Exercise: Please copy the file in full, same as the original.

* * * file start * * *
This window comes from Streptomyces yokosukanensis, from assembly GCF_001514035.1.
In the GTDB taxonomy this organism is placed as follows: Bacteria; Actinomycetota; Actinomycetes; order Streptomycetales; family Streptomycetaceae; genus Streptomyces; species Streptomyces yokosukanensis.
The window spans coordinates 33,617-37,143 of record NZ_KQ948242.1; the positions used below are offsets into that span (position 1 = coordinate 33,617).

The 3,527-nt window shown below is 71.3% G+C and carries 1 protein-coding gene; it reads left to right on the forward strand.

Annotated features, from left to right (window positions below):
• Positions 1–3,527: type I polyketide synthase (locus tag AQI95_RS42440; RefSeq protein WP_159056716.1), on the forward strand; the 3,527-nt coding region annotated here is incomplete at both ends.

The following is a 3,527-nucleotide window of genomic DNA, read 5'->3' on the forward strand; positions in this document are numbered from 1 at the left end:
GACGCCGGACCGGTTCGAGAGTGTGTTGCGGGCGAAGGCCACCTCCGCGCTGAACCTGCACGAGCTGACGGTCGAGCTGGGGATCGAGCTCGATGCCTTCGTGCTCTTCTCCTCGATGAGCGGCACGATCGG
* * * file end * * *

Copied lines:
This window comes from Streptomyces yokosukanensis, from assembly GCF_001514035.1.
In the GTDB taxonomy this organism is placed as follows: Bacteria; Actinomycetota; Actinomycetes; order Streptomycetales; family Streptomycetaceae; genus Streptomyces; species Streptomyces yokosukanensis.
The window spans coordinates 33,617-37,143 of record NZ_KQ948242.1; the positions used below are offsets into that span (position 1 = coordinate 33,617).

The 3,527-nt window shown below is 71.3% G+C and carries 1 protein-coding gene; it reads left to right on the forward strand.

Annotated features, from left to right (window positions below):
• Positions 1–3,527: type I polyketide synthase (locus tag AQI95_RS42440; RefSeq protein WP_159056716.1), on the forward strand; the 3,527-nt coding region annotated here is incomplete at both ends.

The following is a 3,527-nucleotide window of genomic DNA, read 5'->3' on the forward strand; positions in this document are numbered from 1 at the left end:
GACGCCGGACCGGTTCGAGAGTGTGTTGCGGGCGAAGGCCACCTCCGCGCTGAACCTGCACGAGCTGACGGTCGAGCTGGGGATCGAGCTCGATGCCTTCGTGCTCTTCTCCTCGATGAGCGGCACGATCGG